Finding Unix Time

unix-timeUnix time, or POSIX time, is a system for describing instances in time. It’s generally defined as the number of seconds that have elapsed since midnight Coordinated Universal Time (UTC), January 1, 1970.

Unix time is used widely in Unix-like and many other operating systems and file formats. It is neither a linear representation of time nor a true representation of UTC.


We can check the Unix time on the Linux command line via the +%s option of the date command, like this:

bash-3.2$ date
Fri Jan 18 15:01:18 EST 2013
bash-3.2$ date +%s
But how can we check the Unix time in our database queries?

In Vertica to find the Unix time we can grab the EPOCH of the current time using the EXTRACT function to find the current Unix time in Vertica:

dbadmin=> SELECT now() "Now", extract(epoch FROM now()) "UNIX Time";
Now                            |     UNIX Time
2013-01-18 14:32:07.826871-05  | 1358537527.826871
(1 row)

For giggles, here’s how to find Unix Time in MySQL, SQL Server and Oracle:


MySQL makes it really easy to get the current Unix time with the UNIX_TIMESTAMP function:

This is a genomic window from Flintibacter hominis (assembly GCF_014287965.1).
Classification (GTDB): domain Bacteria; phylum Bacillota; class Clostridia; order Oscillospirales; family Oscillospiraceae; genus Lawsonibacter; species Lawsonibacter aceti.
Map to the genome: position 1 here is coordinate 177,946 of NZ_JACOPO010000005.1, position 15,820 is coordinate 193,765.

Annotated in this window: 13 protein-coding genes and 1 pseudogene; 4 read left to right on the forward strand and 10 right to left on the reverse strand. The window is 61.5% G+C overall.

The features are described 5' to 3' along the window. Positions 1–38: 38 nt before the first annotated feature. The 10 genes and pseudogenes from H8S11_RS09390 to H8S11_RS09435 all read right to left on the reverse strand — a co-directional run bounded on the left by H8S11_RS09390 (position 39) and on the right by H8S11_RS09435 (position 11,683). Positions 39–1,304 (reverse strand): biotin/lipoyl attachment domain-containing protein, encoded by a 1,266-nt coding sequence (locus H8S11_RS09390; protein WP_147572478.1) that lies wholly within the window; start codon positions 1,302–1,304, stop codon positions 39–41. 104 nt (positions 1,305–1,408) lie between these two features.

MySQL> SELECT now() "Now", UNIX_TIMESTAMP(now()) "UNIX Time";
| Now                 | UNIX Time  |
| 2013-01-18 14:41:15 | 1358538075 |
1 row in set (0.00 sec)

SQL Server:

There’s no built in function in SQL Server for finding Unix time, but we can do a little date arithmetic do get it:


Oracle doesn’t have a built in function for Unix time either so it’ll have to be calculated manually:

SQL> SELECT sysdate "Now",
. 2         (sysdate - to_date( '01/01/1970', 'MM/DD/YYYY' )) * 24 *
. 3           60 * 60 "UNIX Time"
. 4    FROM dual;
Now       UNIX Time
--------- ----------
18-JAN-13 1358520892

Have fun!


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